Conflict Trends 2003/1

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Focus on Democratisation

"The twentieth century was not kind to Africa... regional conflicts wreaking havoc across the continent cast a deep shadow over the prospects of success of the vision of the African Renaissance … it is wrong to think that all conflicts should be resolved through the barrel of the gun. Political solutions should be explored at all times."

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Conflict Trends 2002/4

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Focus on Democratisation

"The dawn of the twenty-first century has witnessed Africa's leadership respond more vigorously to crisis on the continent. There has also been a general acceptance of the fact that the post-colonial African state must return to a more democratic order... it is our firm belief that by providing avenues through which to air grievances (such as the courts), democratisation - as it relates to good governance - is an effective tool for transforming violent trajectories to non-violent ones. In this sense, democratisation becomes an effective tool for conflict prevention and mitigation."

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Conflict Trends 2002/3

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Focus on Peacekeeping

"This special issue on peacekeeping comes two years, almost to the month, after the release of a report from the panel of experts on United Nations peace operations – the so-called Brahimi Report. In this issue, we look at what progress has been made since this landmark report was released. We also take a snapshot of the current missions in Africa, and ask what major trends and issues could shape the future of peacekeeping in Africa during the next decade."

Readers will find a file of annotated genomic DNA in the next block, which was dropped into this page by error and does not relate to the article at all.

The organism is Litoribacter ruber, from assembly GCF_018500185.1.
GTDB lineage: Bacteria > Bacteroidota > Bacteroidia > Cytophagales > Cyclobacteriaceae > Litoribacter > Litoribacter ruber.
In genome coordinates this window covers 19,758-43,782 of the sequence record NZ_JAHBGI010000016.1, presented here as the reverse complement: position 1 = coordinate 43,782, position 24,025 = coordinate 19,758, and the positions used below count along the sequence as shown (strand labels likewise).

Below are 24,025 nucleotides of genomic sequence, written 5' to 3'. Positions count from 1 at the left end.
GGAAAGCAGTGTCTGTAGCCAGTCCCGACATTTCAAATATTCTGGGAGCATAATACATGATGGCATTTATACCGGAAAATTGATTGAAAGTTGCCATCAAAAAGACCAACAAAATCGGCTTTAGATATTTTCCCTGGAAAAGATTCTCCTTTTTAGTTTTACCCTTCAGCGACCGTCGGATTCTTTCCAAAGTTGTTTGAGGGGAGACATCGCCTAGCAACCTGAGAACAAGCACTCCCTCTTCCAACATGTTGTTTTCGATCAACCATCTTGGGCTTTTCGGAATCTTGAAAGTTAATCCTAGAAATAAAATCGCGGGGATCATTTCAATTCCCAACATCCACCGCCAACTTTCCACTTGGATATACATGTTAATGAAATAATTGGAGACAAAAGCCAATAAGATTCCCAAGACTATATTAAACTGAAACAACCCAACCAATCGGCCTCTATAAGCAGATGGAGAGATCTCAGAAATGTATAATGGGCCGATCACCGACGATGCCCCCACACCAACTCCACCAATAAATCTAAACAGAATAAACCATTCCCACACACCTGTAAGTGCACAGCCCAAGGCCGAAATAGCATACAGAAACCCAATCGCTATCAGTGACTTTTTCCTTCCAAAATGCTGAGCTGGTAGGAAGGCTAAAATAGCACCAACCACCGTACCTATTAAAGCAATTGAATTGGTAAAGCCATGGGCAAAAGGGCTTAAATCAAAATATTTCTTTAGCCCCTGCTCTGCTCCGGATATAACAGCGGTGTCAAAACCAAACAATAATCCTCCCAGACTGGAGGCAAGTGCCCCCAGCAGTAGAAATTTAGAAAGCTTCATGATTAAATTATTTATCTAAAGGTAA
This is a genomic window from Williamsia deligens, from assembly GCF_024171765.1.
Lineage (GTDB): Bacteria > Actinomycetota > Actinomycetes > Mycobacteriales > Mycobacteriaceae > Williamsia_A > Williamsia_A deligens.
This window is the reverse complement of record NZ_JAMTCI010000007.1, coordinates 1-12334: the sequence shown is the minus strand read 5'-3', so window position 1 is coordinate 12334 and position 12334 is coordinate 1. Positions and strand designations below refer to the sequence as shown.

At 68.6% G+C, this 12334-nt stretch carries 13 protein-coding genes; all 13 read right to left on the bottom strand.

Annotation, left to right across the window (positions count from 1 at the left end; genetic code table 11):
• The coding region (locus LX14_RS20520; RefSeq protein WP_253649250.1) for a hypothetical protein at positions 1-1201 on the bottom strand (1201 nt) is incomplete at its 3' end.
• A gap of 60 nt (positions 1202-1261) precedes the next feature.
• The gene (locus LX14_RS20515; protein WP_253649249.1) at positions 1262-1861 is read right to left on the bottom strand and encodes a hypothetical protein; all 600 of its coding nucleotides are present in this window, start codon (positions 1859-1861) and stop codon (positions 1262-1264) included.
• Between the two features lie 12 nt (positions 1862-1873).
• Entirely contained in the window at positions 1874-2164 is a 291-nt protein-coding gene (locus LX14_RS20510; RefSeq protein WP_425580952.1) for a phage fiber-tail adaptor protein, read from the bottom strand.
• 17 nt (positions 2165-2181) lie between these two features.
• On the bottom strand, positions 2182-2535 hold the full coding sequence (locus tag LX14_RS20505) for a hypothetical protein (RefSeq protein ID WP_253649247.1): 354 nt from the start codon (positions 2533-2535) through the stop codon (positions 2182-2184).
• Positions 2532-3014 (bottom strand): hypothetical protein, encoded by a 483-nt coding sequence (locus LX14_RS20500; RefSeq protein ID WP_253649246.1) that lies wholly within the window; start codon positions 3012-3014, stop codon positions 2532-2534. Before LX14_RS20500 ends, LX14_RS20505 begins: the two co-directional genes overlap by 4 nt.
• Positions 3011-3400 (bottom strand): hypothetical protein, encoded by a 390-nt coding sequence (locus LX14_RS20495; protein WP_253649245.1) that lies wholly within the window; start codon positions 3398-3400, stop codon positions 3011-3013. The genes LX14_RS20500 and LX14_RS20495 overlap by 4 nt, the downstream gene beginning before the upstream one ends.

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Conflict Trends 2002/2

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Focus on Refugees

"The challenges that we face, both individually and collectively, to make this twenty-first century an African century are immense... This special issue of Conflict Trends represents such a strategic partnership between the United Nations High Commissioner for Refugees, the African Union, and ACCORD. We hope that in igniting a constructive debate it contributes in some small way to help alleviate the plight of refugees generally, and the African refugee in particular."

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Conflict Trends 2002/1

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African Renewal

"To the jubilating crowds in Luanda, Savimbi's death signaled the end of one of the world's longest-running civil wars... It is hoped that with the end of the war, resources that were directed towards the purchase of arms could be spent on the socio-economic upliftment of Angola's long-suffering people. However, given the scale of the crisis, this may not be enough. Consequently, it is imperative that the international community assist Angola in fighting the real war on poverty, malnutrition, disease, illiteracy and want. In so doing, we all assert our collective humanity."